Rezekne City is known as "the heart of Latgale." Today the city is seen as the centre of culture and education for the region.
Like Rome, Rezekne is a city set upon seven hills. Its existence dates back to ancient times. It was a major settlement of the Latgalians, who built a hill-fort at Rezekne that lasted from the 9th to the 13th century, when it was destroyed by German crusaders. In 1285 the Livonian Order built the stone castle of Rositten on the same site, but it is now a ruin with only a few wall fragments remaining. A model of the medieval castle can be visited, however.
Rezekne's most significant monument is Latgales Mara, a bronze statue memorializing the liberation of Latgale from the Russian Bolshevik state in 1920. It depicts the form of a woman, known as Mara after the native goddess of fertility and motherhood although she is holding a Christian cross. The statue is a revered symbol of Latgalian nationalism, which caused the Soviets to take it down when they came to occupy Latvia. After Latvia regained its independence, the statue was reconstructed.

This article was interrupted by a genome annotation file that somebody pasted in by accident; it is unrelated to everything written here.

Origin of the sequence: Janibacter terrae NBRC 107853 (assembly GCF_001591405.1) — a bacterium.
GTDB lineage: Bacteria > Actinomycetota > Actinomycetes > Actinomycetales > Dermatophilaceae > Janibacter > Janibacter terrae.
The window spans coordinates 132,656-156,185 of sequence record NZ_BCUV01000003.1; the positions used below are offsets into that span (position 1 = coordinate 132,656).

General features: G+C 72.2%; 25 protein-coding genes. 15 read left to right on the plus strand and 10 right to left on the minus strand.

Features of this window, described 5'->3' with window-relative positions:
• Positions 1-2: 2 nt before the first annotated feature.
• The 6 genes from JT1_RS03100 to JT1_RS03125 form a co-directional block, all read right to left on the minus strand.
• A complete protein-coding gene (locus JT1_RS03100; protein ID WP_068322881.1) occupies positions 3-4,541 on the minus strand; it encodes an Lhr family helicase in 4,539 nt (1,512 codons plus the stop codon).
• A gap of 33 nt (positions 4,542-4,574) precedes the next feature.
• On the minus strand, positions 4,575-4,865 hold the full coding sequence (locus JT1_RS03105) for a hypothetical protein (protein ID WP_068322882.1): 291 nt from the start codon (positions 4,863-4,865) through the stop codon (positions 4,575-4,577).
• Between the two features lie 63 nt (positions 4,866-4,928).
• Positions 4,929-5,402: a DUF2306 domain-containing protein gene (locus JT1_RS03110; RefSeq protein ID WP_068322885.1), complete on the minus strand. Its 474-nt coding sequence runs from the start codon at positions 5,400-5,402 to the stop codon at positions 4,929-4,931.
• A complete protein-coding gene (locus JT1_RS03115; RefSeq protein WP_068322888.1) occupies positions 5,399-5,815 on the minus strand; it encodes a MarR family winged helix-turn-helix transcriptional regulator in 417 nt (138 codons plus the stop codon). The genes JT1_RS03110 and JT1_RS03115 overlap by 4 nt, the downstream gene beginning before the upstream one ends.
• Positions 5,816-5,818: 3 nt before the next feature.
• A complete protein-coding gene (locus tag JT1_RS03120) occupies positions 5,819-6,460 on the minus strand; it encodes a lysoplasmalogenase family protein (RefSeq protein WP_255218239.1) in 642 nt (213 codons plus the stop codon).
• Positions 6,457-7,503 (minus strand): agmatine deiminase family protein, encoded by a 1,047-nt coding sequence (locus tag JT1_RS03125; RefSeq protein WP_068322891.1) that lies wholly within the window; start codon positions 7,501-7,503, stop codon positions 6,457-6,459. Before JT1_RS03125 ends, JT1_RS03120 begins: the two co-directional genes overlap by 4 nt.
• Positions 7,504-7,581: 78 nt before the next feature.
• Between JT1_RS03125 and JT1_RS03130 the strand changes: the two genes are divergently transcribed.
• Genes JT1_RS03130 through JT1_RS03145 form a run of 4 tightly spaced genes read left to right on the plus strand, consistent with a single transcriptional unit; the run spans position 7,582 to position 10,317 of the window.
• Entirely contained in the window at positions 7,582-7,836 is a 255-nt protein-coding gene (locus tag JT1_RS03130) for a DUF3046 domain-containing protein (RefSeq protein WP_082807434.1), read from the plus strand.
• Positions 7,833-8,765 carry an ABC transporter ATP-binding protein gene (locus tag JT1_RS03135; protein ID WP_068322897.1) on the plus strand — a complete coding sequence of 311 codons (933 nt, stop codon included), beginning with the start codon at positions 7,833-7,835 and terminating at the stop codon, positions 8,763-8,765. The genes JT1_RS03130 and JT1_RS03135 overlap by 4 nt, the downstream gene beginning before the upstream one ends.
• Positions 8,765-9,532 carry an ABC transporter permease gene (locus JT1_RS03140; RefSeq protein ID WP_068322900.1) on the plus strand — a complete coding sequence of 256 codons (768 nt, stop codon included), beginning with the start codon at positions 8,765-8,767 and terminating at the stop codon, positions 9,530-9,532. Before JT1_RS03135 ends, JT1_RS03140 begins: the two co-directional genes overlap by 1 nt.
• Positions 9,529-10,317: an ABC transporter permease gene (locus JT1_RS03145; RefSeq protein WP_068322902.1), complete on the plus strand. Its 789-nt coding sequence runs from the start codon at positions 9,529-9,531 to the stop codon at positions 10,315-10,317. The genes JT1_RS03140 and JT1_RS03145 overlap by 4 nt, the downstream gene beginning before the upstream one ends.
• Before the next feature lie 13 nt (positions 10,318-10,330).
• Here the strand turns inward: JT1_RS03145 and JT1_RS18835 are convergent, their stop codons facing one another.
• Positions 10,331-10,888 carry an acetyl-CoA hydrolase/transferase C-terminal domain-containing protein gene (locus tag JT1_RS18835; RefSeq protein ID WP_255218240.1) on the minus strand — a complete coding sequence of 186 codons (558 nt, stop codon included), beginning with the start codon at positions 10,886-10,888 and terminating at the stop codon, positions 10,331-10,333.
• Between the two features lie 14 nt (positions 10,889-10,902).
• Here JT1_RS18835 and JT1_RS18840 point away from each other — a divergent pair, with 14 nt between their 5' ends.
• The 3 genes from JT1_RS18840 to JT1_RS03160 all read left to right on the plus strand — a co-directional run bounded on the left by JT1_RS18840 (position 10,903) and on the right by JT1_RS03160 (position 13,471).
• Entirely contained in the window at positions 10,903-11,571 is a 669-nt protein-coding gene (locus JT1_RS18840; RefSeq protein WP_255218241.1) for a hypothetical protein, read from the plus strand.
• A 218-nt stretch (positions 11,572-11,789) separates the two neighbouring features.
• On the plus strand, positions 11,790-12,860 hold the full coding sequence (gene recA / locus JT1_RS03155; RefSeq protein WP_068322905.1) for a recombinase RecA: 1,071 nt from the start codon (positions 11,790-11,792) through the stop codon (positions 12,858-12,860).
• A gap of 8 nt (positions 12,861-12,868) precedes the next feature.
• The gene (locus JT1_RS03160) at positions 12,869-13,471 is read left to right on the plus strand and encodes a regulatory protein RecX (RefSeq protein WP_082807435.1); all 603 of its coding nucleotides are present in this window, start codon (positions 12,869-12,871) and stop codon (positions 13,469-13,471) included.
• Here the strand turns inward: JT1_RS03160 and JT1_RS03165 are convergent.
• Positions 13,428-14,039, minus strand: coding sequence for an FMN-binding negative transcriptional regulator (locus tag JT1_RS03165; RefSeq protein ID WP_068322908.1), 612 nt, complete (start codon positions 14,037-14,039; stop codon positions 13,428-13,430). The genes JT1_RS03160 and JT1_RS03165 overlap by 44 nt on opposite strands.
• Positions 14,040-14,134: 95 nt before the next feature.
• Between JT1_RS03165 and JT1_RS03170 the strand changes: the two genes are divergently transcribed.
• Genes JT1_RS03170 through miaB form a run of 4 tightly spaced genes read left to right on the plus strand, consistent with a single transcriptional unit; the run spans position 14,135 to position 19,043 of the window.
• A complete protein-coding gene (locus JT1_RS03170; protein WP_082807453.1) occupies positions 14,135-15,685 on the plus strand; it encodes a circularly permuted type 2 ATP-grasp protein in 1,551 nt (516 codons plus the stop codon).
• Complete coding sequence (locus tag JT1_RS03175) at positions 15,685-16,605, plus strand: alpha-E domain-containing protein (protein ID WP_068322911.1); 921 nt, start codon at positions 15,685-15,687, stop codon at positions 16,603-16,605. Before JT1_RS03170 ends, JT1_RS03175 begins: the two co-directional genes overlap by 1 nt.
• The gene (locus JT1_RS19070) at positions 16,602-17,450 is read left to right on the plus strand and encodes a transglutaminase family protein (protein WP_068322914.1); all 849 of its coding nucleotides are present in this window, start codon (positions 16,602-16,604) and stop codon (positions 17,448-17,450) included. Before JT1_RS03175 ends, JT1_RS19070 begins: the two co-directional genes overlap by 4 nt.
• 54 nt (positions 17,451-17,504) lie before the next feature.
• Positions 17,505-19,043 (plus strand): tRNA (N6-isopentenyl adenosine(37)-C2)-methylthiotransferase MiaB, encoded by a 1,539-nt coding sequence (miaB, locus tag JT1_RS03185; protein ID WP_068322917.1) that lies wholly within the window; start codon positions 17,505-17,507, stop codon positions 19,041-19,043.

Rezekne is a bastion of ethnic and religious diversity. Latgalians, Russians, Poles, Ukrainians and Jews constitute the population. Catholics here have long lived alongside Russian Old Believers, Russian Orthodox, Lutherans, and Baptists, all represented by their own churches. The significant Jewish population is serviced by several synagogues.